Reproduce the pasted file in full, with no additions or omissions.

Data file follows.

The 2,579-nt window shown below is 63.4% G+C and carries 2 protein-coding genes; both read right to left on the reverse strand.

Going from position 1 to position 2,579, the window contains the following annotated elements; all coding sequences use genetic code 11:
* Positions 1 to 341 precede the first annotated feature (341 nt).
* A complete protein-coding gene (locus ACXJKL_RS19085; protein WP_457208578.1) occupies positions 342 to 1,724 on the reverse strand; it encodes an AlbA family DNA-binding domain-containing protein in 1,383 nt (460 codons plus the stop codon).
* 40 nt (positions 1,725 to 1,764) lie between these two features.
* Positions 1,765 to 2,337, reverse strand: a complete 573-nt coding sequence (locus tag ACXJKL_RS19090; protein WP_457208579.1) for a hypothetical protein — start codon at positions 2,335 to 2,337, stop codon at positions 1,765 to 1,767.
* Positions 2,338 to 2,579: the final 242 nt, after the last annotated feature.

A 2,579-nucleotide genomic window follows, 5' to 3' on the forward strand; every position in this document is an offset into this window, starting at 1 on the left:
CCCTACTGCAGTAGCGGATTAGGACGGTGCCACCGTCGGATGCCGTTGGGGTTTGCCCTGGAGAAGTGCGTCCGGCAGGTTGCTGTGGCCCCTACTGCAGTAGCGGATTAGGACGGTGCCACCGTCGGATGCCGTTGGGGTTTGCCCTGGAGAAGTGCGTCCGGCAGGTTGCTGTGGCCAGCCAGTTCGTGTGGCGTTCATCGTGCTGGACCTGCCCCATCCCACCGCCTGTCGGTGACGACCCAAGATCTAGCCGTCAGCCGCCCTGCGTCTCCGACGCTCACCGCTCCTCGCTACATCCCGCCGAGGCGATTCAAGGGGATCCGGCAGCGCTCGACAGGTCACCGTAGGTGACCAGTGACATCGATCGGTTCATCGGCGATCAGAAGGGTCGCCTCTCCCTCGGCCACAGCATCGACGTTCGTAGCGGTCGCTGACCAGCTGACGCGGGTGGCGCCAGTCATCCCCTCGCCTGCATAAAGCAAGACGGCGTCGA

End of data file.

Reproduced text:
The 2,579-nt window shown below is 63.4% G+C and carries 2 protein-coding genes; both read right to left on the reverse strand.

Going from position 1 to position 2,579, the window contains the following annotated elements; all coding sequences use genetic code 11:
* Positions 1 to 341 precede the first annotated feature (341 nt).
* A complete protein-coding gene (locus ACXJKL_RS19085; protein WP_457208578.1) occupies positions 342 to 1,724 on the reverse strand; it encodes an AlbA family DNA-binding domain-containing protein in 1,383 nt (460 codons plus the stop codon).
* 40 nt (positions 1,725 to 1,764) lie between these two features.
* Positions 1,765 to 2,337, reverse strand: a complete 573-nt coding sequence (locus tag ACXJKL_RS19090; protein WP_457208579.1) for a hypothetical protein — start codon at positions 2,335 to 2,337, stop codon at positions 1,765 to 1,767.
* Positions 2,338 to 2,579: the final 242 nt, after the last annotated feature.

A 2,579-nucleotide genomic window follows, 5' to 3' on the forward strand; every position in this document is an offset into this window, starting at 1 on the left:
CCCTACTGCAGTAGCGGATTAGGACGGTGCCACCGTCGGATGCCGTTGGGGTTTGCCCTGGAGAAGTGCGTCCGGCAGGTTGCTGTGGCCCCTACTGCAGTAGCGGATTAGGACGGTGCCACCGTCGGATGCCGTTGGGGTTTGCCCTGGAGAAGTGCGTCCGGCAGGTTGCTGTGGCCAGCCAGTTCGTGTGGCGTTCATCGTGCTGGACCTGCCCCATCCCACCGCCTGTCGGTGACGACCCAAGATCTAGCCGTCAGCCGCCCTGCGTCTCCGACGCTCACCGCTCCTCGCTACATCCCGCCGAGGCGATTCAAGGGGATCCGGCAGCGCTCGACAGGTCACCGTAGGTGACCAGTGACATCGATCGGTTCATCGGCGATCAGAAGGGTCGCCTCTCCCTCGGCCACAGCATCGACGTTCGTAGCGGTCGCTGACCAGCTGACGCGGGTGGCGCCAGTCATCCCCTCGCCTGCATAAAGCAAGACGGCGTCGA